In this same chapter the author provides three versions of a routine for "Vanishing A Silk," one for three to six-year-olds, the second for seven to nine-year-olds, and the third for ten to thirteen-year-olds. All the trick descriptions in the book are accompanied by extensive photographs, taken by Fredde Lieberman, of the author, in his performance guise of Silly Billy, actually performing the material with a young assistant. The little boy in the photos is clearly having the time of his life, and there are great lessons, along with great entertainment, to be found in these terrific photos, which serve as an unforgettable element of the book.
The three silk routines are followed by a chapter entitled "Maximizing a Child Volunteer," in which the author discusses in detail how to ask for a volunteer, how to choose the right volunteer, how to handle shy children, how to expand the volunteer's entertainment value by adding to their costume while on stage, how to empower the child (a subject to which the author will return—and always, I might add, in substantive form rather than merely contemporary buzzword cliché mode), and how to reward your on-stage assistant.
Part Three, "How to Routine Magical Effects for Children" begins with an explanation of why, when per-forming magic for children, "It's Not the Destination, it's the Ride." The author analyzes tricks by reducing them to their most basic elements of setup and effect, and then explains that the way to make it all entertaining is to fill up the most important part: the middle. (Hint: this is true of all entertaining magic.) By way of example he provides wonderful routines for the Change Bag (his presentation is called "The Bread Trick"), the "Crystal Silk Tube° (more traditionally known as Pavel's "Blow Tie"), the "Mis-Made Flag," the Milk Pitcher, and "The World's Best Coloring Book Routine," in which you will discover why Mc Kaye's nearby competitors often prefer to eliminate this ancient standard from their shows rather than try to compete before audiences that have previously seen his version. This section also includes ideas for how to entertain the adults in your audience, advice on ad-libbing, and even how to do an Ambitious Card routine for kids. The chapter also includes detailed charts that break down all the author's theories on how to build routines by including various entertaining elements, and then annotates two routines, associating the structure of the performance with items from the charts. This is not abstract, ivory tower navel-gazing. This is real work from the trenches of real-world experience. Doing the hard job of thinking about these ideas and actually incorporating them into your own performances has the potential, I believe, of transforming your work—and maybe your business, as a result—for the rest of your career.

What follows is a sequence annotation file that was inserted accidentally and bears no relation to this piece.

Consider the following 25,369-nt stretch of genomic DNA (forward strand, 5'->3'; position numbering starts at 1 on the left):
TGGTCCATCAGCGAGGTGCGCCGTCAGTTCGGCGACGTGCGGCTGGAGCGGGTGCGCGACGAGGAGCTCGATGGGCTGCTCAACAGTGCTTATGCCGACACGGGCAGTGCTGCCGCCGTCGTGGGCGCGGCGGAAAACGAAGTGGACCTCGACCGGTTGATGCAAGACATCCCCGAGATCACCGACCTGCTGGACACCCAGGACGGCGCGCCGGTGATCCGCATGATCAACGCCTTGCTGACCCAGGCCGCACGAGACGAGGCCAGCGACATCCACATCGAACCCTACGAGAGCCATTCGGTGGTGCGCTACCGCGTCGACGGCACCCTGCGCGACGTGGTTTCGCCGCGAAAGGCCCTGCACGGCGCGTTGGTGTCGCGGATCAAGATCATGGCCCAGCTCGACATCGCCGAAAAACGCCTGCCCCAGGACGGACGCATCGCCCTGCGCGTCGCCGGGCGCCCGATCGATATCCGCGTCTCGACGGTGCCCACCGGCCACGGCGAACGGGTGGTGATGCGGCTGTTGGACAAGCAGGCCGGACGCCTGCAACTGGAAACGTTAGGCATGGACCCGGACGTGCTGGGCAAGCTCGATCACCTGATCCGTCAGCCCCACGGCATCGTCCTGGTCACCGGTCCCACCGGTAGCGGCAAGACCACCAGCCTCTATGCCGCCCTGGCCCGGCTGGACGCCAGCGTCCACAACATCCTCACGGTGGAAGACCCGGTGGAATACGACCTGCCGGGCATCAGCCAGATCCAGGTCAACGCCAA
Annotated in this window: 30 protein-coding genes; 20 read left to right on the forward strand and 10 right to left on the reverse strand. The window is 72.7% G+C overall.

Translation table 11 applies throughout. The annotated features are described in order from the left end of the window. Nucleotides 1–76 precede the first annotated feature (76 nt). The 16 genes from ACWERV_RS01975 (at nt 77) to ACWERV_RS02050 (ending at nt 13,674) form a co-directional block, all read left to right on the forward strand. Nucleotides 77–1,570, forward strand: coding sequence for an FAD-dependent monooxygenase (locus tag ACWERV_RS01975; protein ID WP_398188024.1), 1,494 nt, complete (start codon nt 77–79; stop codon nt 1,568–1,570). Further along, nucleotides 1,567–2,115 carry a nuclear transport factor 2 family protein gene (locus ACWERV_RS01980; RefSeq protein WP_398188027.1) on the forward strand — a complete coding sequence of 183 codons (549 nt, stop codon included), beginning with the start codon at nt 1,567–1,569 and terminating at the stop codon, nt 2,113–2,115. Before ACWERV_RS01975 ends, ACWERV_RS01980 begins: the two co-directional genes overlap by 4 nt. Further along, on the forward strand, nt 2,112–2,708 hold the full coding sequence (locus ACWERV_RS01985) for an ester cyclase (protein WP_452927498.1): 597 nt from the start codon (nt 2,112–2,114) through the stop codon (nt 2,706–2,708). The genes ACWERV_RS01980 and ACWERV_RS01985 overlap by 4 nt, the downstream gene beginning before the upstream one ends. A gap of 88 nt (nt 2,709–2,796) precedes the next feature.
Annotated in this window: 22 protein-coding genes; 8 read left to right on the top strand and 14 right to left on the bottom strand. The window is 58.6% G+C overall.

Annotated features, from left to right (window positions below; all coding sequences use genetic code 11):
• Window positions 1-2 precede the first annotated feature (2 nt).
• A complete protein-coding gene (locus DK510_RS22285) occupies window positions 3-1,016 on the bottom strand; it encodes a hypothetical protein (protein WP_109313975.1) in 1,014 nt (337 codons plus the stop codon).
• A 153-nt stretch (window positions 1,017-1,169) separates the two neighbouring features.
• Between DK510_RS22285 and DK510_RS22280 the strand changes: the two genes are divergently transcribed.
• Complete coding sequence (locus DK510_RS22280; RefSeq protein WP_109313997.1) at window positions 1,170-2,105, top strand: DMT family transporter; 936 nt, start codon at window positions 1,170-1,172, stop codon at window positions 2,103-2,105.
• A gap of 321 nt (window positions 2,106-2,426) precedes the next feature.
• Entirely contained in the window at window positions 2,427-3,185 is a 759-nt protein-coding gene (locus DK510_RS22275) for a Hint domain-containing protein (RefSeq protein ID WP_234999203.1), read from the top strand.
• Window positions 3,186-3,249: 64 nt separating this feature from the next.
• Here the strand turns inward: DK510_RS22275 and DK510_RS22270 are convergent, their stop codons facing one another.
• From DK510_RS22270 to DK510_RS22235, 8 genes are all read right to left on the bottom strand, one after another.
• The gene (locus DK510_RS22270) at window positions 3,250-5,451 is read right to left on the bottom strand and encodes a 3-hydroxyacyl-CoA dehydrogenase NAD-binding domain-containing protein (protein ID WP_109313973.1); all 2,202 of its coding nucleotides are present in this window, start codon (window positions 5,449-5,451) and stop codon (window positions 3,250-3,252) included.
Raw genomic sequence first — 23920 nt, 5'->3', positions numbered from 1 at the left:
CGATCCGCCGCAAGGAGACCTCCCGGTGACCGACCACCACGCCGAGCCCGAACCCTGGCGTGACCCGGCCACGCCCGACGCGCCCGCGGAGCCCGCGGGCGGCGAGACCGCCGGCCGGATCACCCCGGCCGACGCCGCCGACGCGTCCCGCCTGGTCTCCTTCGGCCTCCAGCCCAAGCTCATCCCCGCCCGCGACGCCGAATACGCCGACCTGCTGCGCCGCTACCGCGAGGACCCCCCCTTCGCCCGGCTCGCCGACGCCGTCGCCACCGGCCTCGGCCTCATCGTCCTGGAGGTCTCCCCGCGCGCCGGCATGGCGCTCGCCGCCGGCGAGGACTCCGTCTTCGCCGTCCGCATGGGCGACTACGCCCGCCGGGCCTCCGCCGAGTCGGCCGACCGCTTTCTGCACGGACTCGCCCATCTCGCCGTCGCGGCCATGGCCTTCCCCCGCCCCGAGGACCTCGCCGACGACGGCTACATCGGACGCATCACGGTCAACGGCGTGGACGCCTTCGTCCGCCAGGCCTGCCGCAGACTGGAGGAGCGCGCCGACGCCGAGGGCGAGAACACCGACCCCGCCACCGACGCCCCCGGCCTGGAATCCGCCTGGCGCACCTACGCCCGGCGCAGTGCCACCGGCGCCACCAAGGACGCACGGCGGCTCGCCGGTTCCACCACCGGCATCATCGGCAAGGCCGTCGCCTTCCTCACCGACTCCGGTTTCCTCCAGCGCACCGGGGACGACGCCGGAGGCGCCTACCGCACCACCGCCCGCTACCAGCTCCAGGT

Part Four of the book is about "Solving the Problems of Performing for Children," and if you read this at an age where you are still in the midst of making important career choices, you may well decide to make your life much easier and just go down and take the civil service test to be a prison guard. The systematic advice provided here for how to avoid common pitfalls could save you years of wasted energy and potential disasters.
The final section of the book includes a series of short essays, including more about empowering children, and a piece about the author's somewhat edgy style, entitled "Where is That Darn Line?" In this, the author offers that "I know that some parents don't like my edgy style of per-forming. I don't perform in a lovey-dovey-l-love-rainbows sort of way. Some parents don't like that, thinking children's entertainers must be sweet and gentle, not rough and tumble. And so I am comfortable knowing that a small minority of my audience isn't going to like my style." It's time magicians stopped repeating the nonsense that you should always try to please everyone and offend no one. Someone once said that while there's no surefire formula for success, a surefire formula for failure is trying to please everybody. David Kaye's earnest voice is a welcome and inspiring one. In return for the great demands he has made on himself and his work, he has been amply rewarded, and now while presenting you with the generosity of this book, he in turn makes those demands on you. Wisdom some-times comes in surprising packages; I found a bucket-load of it in Seriously Silly.